Having a quick funeral is a passion that no one will ever stop dreaming of. We prefer to yearn for a long life and even say a nice sentence before we die. But whenever we have to go to a funeral, we like to get there, bury and go. II. The idea of a slow burial with long and sad days like Isabel’s is a martyrdom. Perhaps there is no such thing as a perfect burial, not even an idyllic burial, but the fast one is totally invented and signifies courtesy.
The spectacle around death, the march through the kingdom’s territory, the parade of citizens to bid farewell to the queen, produce less laziness. A show is always a show: gum for the eyes. Maybe it’s because I was cured of fear when I read it. I married a communist, by Philip Roth. The funeral of the canary of Newark shoemaker Emidio Russomanno. The bird was named Jimmy, and one day he ate something he shouldn’t have and died. Russomanno held a grand funeral. A parade group held several carriages and there was a procession in the streets. Jimmy was placed in a white coffin and carried by four men. About ten thousand people gathered along the way. Everyone was laughing as Russomanno cried behind the coffin in the car. Even the coffin bearers were laughing.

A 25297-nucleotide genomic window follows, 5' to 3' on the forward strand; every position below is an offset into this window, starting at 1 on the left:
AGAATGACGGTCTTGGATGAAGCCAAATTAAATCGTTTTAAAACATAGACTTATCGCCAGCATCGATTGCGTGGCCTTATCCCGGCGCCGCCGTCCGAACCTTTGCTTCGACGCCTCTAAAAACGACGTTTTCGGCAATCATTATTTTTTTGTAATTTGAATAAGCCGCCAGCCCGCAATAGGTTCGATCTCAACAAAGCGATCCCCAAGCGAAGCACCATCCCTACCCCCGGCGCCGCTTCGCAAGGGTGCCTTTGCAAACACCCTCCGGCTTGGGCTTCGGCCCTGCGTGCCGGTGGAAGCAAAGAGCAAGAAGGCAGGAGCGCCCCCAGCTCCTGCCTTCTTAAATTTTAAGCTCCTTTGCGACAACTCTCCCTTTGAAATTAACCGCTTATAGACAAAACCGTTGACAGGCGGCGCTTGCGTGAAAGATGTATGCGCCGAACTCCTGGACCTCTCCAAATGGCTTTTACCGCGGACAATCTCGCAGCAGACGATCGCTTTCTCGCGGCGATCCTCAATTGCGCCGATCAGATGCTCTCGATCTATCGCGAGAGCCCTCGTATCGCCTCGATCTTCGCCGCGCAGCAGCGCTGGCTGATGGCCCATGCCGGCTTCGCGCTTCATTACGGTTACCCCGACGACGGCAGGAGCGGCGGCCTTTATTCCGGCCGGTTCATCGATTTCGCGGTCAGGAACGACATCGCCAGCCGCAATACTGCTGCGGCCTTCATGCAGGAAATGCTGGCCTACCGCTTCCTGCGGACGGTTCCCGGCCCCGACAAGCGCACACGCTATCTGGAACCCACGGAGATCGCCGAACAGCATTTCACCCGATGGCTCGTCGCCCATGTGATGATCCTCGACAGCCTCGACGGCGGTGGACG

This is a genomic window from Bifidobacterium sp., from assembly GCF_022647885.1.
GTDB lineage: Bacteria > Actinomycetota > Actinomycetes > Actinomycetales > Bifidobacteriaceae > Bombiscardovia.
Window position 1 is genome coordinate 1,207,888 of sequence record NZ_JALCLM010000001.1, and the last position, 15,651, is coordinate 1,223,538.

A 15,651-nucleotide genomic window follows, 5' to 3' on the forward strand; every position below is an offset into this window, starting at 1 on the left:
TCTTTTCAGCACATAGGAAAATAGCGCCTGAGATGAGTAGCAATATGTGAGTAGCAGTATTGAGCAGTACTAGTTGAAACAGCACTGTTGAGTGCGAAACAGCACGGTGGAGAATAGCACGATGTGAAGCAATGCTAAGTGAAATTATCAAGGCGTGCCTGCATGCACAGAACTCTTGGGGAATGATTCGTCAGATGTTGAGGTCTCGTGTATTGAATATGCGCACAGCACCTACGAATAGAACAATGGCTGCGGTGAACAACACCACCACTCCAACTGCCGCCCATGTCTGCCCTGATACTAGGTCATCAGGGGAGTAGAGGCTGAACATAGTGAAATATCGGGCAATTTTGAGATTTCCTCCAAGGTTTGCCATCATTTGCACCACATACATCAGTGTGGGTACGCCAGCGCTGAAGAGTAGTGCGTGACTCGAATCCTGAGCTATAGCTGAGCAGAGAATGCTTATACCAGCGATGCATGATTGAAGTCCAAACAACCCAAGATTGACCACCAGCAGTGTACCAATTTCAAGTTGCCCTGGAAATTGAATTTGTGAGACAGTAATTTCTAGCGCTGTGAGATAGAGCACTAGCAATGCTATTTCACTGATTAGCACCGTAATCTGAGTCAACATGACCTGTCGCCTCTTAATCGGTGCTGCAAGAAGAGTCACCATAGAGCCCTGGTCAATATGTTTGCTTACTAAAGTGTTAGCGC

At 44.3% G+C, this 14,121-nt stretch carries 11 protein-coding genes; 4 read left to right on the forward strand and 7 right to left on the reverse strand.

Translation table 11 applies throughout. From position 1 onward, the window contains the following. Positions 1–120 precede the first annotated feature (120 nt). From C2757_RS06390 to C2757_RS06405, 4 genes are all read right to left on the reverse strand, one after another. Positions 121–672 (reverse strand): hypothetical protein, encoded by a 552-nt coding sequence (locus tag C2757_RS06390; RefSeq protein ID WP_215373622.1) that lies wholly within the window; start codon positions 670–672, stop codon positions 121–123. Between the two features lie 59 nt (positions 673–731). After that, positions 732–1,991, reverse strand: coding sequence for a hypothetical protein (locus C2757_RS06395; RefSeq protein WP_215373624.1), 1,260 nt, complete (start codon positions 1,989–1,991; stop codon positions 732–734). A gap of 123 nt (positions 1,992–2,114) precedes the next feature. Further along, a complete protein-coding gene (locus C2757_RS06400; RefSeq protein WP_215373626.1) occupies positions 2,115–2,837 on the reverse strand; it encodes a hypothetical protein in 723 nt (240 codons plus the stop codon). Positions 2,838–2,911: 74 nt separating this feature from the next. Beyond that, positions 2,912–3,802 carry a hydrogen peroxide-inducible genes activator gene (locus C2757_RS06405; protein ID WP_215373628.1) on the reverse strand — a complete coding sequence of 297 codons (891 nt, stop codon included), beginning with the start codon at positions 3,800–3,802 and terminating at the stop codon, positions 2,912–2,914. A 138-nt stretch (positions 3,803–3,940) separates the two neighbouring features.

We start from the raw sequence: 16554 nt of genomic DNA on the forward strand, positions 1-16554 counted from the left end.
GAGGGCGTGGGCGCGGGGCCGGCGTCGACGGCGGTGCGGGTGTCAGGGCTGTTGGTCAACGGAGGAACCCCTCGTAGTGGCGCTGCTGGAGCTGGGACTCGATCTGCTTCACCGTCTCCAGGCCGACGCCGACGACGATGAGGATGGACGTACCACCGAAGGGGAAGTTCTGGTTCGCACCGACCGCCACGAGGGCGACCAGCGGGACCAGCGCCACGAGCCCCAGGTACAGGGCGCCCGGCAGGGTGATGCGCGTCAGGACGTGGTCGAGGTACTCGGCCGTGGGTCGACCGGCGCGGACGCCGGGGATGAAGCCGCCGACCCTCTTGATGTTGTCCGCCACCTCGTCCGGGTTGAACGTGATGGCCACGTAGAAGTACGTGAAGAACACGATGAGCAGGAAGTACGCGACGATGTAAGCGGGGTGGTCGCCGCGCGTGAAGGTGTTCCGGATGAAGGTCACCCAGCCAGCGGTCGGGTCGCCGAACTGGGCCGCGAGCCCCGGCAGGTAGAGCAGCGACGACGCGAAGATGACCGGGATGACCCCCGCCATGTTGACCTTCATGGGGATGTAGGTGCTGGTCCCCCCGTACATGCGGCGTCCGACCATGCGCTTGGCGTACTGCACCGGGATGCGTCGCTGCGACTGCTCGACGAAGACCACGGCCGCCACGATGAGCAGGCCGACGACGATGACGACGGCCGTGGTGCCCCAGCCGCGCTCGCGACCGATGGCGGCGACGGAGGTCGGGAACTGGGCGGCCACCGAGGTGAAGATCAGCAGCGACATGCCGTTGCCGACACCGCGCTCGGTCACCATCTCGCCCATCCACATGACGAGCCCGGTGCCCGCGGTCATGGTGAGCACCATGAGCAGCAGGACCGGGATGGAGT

Outside of one-off shows, rushing a funeral is always preferable to procrastination. Sometimes if there’s a rush, there’s a show. I experienced this in my town when Maldonado died. He was a handsome and tall neighbor. He was so tall and could not see far that he had a suitable box made for him. When the regiment reached the cemetery, someone noticed that the coffin had come out of the niche. After a few minutes of worrying, sacristan found a quick fix. He finished the funerals, wanted to be alone with the coffin and shortened the box with an ax and then shortened Maldonado by the knees. It was a magnificent ending and not without greatness.